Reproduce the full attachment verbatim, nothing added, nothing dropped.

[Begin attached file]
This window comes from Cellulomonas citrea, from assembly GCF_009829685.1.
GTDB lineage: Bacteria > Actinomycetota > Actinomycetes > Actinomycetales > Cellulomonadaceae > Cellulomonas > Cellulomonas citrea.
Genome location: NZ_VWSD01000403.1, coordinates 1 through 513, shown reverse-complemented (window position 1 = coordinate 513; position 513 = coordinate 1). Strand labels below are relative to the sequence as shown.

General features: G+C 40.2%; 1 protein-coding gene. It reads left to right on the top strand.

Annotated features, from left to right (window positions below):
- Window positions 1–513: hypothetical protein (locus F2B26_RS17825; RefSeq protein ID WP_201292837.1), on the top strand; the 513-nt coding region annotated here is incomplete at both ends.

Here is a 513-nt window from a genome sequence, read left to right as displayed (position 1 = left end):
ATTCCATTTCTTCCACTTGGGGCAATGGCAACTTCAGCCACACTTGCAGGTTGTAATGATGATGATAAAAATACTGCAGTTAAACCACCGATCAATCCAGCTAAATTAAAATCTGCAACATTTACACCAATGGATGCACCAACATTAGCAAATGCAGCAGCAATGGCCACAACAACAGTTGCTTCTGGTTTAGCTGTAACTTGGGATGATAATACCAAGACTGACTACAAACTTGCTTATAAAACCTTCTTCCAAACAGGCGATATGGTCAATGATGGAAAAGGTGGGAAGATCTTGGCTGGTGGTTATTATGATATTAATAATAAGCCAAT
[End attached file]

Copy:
This window comes from Cellulomonas citrea, from assembly GCF_009829685.1.
GTDB lineage: Bacteria > Actinomycetota > Actinomycetes > Actinomycetales > Cellulomonadaceae > Cellulomonas > Cellulomonas citrea.
Genome location: NZ_VWSD01000403.1, coordinates 1 through 513, shown reverse-complemented (window position 1 = coordinate 513; position 513 = coordinate 1). Strand labels below are relative to the sequence as shown.

General features: G+C 40.2%; 1 protein-coding gene. It reads left to right on the top strand.

Annotated features, from left to right (window positions below):
- Window positions 1–513: hypothetical protein (locus F2B26_RS17825; RefSeq protein ID WP_201292837.1), on the top strand; the 513-nt coding region annotated here is incomplete at both ends.

Here is a 513-nt window from a genome sequence, read left to right as displayed (position 1 = left end):
ATTCCATTTCTTCCACTTGGGGCAATGGCAACTTCAGCCACACTTGCAGGTTGTAATGATGATGATAAAAATACTGCAGTTAAACCACCGATCAATCCAGCTAAATTAAAATCTGCAACATTTACACCAATGGATGCACCAACATTAGCAAATGCAGCAGCAATGGCCACAACAACAGTTGCTTCTGGTTTAGCTGTAACTTGGGATGATAATACCAAGACTGACTACAAACTTGCTTATAAAACCTTCTTCCAAACAGGCGATATGGTCAATGATGGAAAAGGTGGGAAGATCTTGGCTGGTGGTTATTATGATATTAATAATAAGCCAAT